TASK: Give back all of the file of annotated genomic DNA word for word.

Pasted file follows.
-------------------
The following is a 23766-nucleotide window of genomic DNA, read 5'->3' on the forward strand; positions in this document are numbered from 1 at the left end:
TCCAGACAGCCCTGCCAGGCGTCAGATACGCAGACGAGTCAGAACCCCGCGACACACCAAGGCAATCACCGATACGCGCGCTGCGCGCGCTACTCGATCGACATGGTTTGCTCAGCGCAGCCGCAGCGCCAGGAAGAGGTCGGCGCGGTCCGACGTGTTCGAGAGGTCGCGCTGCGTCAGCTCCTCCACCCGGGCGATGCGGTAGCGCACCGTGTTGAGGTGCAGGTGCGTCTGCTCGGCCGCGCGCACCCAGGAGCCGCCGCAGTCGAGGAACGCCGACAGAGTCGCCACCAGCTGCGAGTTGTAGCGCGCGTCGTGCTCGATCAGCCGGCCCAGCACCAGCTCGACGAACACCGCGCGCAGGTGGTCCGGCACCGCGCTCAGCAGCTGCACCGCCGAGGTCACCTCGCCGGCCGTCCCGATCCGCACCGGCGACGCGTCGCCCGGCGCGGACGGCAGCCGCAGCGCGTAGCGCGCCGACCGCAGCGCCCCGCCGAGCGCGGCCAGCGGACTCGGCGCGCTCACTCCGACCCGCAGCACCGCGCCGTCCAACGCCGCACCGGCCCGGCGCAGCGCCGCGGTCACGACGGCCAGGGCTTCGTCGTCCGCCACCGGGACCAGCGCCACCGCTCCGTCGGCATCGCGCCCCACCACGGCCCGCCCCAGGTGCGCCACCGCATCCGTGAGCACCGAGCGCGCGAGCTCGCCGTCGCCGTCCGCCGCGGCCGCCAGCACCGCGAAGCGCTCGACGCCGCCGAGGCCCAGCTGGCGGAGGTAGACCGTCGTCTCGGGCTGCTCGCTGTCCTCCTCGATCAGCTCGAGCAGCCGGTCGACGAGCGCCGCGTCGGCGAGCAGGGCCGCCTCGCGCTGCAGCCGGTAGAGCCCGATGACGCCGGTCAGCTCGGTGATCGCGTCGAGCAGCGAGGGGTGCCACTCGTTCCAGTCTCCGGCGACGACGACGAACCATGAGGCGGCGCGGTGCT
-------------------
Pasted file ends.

The following is a 23766-nucleotide window of genomic DNA, read 5'->3' on the forward strand; positions in this document are numbered from 1 at the left end:
TCCAGACAGCCCTGCCAGGCGTCAGATACGCAGACGAGTCAGAACCCCGCGACACACCAAGGCAATCACCGATACGCGCGCTGCGCGCGCTACTCGATCGACATGGTTTGCTCAGCGCAGCCGCAGCGCCAGGAAGAGGTCGGCGCGGTCCGACGTGTTCGAGAGGTCGCGCTGCGTCAGCTCCTCCACCCGGGCGATGCGGTAGCGCACCGTGTTGAGGTGCAGGTGCGTCTGCTCGGCCGCGCGCACCCAGGAGCCGCCGCAGTCGAGGAACGCCGACAGAGTCGCCACCAGCTGCGAGTTGTAGCGCGCGTCGTGCTCGATCAGCCGGCCCAGCACCAGCTCGACGAACACCGCGCGCAGGTGGTCCGGCACCGCGCTCAGCAGCTGCACCGCCGAGGTCACCTCGCCGGCCGTCCCGATCCGCACCGGCGACGCGTCGCCCGGCGCGGACGGCAGCCGCAGCGCGTAGCGCGCCGACCGCAGCGCCCCGCCGAGCGCGGCCAGCGGACTCGGCGCGCTCACTCCGACCCGCAGCACCGCGCCGTCCAACGCCGCACCGGCCCGGCGCAGCGCCGCGGTCACGACGGCCAGGGCTTCGTCGTCCGCCACCGGGACCAGCGCCACCGCTCCGTCGGCATCGCGCCCCACCACGGCCCGCCCCAGGTGCGCCACCGCATCCGTGAGCACCGAGCGCGCGAGCTCGCCGTCGCCGTCCGCCGCGGCCGCCAGCACCGCGAAGCGCTCGACGCCGCCGAGGCCCAGCTGGCGGAGGTAGACCGTCGTCTCGGGCTGCTCGCTGTCCTCCTCGATCAGCTCGAGCAGCCGGTCGACGAGCGCCGCGTCGGCGAGCAGGGCCGCCTCGCGCTGCAGCCGGTAGAGCCCGATGACGCCGGTCAGCTCGGTGATCGCGTCGAGCAGCGAGGGGTGCCACTCGTTCCAGTCTCCGGCGACGACGACGAACCATGAGGCGGCGCGGTGCT